De Blasio goes peak progressive during State of the City
Stephon Johnson | 1/17/2019, 12:48 p.m.
New York City Mayor Bill de Blasio went all the way progressive during his State of the City address last week. Going by the aftermath of his speech at Symphony Space on the Upper West Side, his ploy could possibly work.
De Blasio’s appeal to working-class New Yorkers, tenants, retirees and school children pointed to the progressive wave that continues to roll in as a result of the actions of President Donald Trump’s administration.
The mayor wanted to let the crowd in attendance know that housing is a top priority for him.
“We’re also showing public housing residents that we can begin to reverse decades of disinvestment and make their lives better,” said de Blasio. “The New York City Housing Authority has a plan to bring brand-new everything to 175,000 NYCHA residents, from new roofs to new kitchens and bathrooms.”
De Blasio also said the city moved 2,000 homeless New Yorkers off the streets and into a permanent situation where they can be taken care of and they can get the help they need.
“And we closed more than 180 shelters that didn’t meet our standards for health and safety, and we will close more,” he asserted. “Now, making housing better, making it safer, making it affordable is not the only way we become the fairest big city in America.”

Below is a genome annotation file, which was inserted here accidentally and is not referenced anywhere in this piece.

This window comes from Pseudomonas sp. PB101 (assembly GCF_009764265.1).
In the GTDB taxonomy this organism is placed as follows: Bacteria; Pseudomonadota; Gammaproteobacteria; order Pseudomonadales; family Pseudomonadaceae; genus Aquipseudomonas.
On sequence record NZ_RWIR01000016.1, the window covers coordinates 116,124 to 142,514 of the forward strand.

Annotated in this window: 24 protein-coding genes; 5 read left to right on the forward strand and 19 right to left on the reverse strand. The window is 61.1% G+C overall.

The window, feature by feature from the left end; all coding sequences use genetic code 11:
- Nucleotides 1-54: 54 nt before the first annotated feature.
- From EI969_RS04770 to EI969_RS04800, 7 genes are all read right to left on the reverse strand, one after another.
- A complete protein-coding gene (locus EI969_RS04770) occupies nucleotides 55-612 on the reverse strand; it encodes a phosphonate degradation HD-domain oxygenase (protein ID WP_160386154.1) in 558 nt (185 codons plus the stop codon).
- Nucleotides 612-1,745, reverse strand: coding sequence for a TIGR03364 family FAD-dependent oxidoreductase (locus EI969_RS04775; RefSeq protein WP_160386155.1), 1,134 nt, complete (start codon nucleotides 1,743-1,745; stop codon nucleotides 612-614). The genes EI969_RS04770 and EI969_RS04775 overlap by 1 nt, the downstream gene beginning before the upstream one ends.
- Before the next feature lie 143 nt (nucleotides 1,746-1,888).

Along with his desire to create a city-managed retirement fund for workers who can’t access employer-sponsored ones, de Blasio signed an executive order to add an Office to Protect Tenants to help New Yorkers who find themselves at the mercy of unscrupulous landlords.
New York State Attorney General Letitia James praised the mayor for his tenant office proposal.
“As my previous work as public advocate documented, for too long, landlords have used tenant harassment, neglect and unjust eviction as a business model with almost complete impunity,” stated James. “Creating an office to strengthen and better coordinate enforcement against these unjust and illegal activities will teach landlords that those practices must end, and will provide tenants with much needed support.”
But some feel that the mayor is only trying to secure cool points with the left and that his actual actions speak more. Johnathan Westin, executive director of New York Communities for Change, said de Blasio’s declaration to protect workers is at odds with what he’s displayed.
“The mayor’s support for Amazon runs in complete contradiction to the vision he laid out. You can’t support redistribution of wealth when offering Amazon, one of the richest companies, and Bezos, the richest person on Earth, a multibillion dollar deal behind closed doors,” stated Westin. “Just look at what happened to income inequality in Seattle.”
De Blasio and New York State Gov. Cuomo announced last year that Amazon would call New York home and set up its new headquarters in Long Island City. Amazon will construct a 4 million square foot commercial space along the LIC waterfront while taking over a 500,000 square foot space at One Court Square in the meantime. The deal will allegedly create 1,300 direct construction jobs each year through 2033 and fill at least 25,000 jobs by 2029 and up to 40,000 by 2034.